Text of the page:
Dog Shop a Delight for Pets and Owners
Tucker's not only stocks all-natural products but also the knowledge needed to use them correctly.
Editor's note: This article was originally published May 30, 2011.
Make a curious stop at Tucker's Doggie Delights and you're likely to end up asking a lot of questions and emerge from the Calastoga Plaza location much smarter about cats' and dogs' health.
The store offers all-natural food with clearly labeled ingredients in addition to treats and toys, but more importantly provides extensive knowledge driven by a passionate love of animals on the part of both the owners and staff.
Named after 5-year-old Tucker, a 60-pound combination border collie/cattle dog/huskie/German shepherd, the store opened in February 2008. However, the store actually started out as Tucker's Doggie Retreat, an at-home dog walking and kennel for a limited number of dogs.
Nick Janowski and his wife, Stacy, started the retreat out of their home, where the business now remains. At the time, Nick was a manager for a national pet store and Stacy was earning a degree in psychology and business. It was at this time that Stacy's dad, Terry Richardson, wanted to open his own business.
After looking into all types of businesses, including franchise opportunities, a niche was identified with a need in New Lenox—or so they thought.
“We thought we'd be kinda 'boutique-y', have the toys, have the treats and the food is kinda there to keep the customer coming back,” Nick said. "But it really turned out to focus on the nutrition of the dogs.”
For Tucker's (and, of course, the actual Tucker), that means, “No corn, no soy, no wheat, no by-products, no artificial preservatives,” as Nick put it. What that leaves is more pure products with readily identified ingredients that don't require as much quantity to allow a dog to feel full.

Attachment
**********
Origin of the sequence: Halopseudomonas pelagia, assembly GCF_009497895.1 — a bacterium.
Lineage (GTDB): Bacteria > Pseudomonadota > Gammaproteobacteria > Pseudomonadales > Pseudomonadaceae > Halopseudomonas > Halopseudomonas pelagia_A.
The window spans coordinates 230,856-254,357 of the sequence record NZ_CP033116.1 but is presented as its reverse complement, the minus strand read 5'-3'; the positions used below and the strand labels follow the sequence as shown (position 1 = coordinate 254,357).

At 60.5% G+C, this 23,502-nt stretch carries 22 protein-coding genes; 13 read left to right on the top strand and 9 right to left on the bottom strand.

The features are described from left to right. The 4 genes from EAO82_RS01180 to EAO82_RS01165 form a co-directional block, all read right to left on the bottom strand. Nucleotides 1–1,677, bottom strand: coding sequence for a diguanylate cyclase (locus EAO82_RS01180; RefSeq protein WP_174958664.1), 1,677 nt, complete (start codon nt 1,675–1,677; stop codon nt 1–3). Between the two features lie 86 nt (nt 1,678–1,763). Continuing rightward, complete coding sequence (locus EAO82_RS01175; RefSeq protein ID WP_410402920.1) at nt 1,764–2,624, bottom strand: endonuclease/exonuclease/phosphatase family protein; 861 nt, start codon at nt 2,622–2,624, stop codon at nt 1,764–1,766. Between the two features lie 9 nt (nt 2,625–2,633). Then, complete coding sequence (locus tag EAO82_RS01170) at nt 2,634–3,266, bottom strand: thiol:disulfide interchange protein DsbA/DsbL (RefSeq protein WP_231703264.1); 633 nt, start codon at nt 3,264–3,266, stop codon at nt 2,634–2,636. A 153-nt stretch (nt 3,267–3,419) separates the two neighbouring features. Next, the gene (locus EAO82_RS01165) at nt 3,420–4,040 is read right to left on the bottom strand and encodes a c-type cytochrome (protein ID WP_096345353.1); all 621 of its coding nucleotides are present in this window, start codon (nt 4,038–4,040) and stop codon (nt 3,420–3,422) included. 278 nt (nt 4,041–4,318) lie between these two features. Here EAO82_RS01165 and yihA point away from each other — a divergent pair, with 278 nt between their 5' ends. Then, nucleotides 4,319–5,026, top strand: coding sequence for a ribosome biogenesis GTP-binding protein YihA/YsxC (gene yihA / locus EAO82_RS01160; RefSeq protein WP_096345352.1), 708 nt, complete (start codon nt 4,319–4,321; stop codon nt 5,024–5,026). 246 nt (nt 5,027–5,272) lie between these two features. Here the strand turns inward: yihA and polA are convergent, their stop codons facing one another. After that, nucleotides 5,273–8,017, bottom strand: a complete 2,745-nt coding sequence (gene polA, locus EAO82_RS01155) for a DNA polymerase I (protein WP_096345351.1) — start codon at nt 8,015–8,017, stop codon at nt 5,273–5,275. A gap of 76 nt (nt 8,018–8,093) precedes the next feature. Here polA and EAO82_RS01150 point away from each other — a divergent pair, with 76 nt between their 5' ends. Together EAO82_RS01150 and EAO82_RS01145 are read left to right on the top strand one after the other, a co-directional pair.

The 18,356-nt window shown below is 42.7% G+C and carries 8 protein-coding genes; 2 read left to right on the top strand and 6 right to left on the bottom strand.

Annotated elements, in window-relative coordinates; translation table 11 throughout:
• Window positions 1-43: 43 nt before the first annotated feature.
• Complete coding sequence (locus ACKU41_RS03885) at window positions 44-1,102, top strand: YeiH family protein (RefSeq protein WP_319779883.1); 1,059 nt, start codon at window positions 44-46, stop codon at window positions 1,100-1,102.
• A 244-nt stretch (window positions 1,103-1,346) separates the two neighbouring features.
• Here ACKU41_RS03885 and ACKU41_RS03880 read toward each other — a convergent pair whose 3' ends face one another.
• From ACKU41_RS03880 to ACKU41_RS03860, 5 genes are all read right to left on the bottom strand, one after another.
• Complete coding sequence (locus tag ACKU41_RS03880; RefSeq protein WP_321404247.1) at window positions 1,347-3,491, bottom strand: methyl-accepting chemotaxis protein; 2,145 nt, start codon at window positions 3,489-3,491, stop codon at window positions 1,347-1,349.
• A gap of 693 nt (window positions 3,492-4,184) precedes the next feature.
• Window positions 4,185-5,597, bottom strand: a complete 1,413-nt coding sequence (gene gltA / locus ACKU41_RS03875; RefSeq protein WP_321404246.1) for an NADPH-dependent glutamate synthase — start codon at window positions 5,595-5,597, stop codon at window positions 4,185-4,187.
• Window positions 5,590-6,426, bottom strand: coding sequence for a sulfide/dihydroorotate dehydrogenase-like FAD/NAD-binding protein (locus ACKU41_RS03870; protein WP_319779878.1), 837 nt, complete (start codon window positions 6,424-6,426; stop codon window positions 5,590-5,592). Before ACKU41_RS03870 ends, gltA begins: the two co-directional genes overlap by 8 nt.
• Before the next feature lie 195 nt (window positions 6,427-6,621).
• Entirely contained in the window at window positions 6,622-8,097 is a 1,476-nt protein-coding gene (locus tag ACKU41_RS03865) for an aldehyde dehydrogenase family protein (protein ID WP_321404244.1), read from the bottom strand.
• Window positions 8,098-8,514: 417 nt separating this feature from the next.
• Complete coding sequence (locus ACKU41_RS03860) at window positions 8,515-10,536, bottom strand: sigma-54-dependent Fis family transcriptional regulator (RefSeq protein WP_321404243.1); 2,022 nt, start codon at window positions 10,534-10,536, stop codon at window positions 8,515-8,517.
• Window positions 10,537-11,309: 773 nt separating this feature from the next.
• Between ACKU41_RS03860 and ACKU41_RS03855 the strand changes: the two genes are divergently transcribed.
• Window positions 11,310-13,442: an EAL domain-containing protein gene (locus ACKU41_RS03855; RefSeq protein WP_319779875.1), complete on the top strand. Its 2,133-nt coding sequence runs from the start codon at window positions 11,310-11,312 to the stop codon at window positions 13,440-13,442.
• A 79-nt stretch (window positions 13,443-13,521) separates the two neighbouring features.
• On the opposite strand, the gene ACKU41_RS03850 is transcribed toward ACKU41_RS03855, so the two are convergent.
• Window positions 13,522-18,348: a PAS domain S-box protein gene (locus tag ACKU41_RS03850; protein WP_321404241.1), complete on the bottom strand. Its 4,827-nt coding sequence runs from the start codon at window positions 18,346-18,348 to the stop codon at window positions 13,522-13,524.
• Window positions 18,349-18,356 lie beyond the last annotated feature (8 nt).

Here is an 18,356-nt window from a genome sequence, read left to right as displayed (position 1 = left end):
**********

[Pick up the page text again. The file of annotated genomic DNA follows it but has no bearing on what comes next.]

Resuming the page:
According to Nick, this results in fewer, ahem, droppings to scoop up in the backyard. He even tells the story of a customer who claims their marriage was saved when Nick was able to reduce the amount of gas coming from the customer's dog. This was attributed to the denser food sold at Tucker's that eliminates the fillers found in food sold at large chain stores.
And it's at those large chain stores that this all-natural food is often not available for a number of reasons, especially because the small, family-owned businesses that make the food want to sell to other small businesses.
“We never choose the foods that we carry in the store based on the front of the bag," Nick said. "Have you ever looked at the back of the bag and the ingredient list? Well, that's where we start.”
It's because of this attention to detail, and the knowledge that comes as a result, that brings in those that are concerned about what their pet eats. The result is even more education, again for the customer.
"We teach them about our foods and the reason why we chose these foods."
One of their newest items are antler pieces, both full tube-like sections and those “tubes” split down the middle. (Safer than bone because they won't crack or splinter and it's just pure antler from deer, elk or moose; 100 percent calcium, as described by Nick). He said they can last well over a month, which makes the $8-16 price tag for a 6-9 inch sized piece more reasonable in the long run.
Whatever the cost for antlers, kibble made with duck or chocolate-substituted carob dessert treats, the customers keep coming for the product and the knowledge.
“I was surprised at our three year mark of being in business, we're still growing,” Nick said.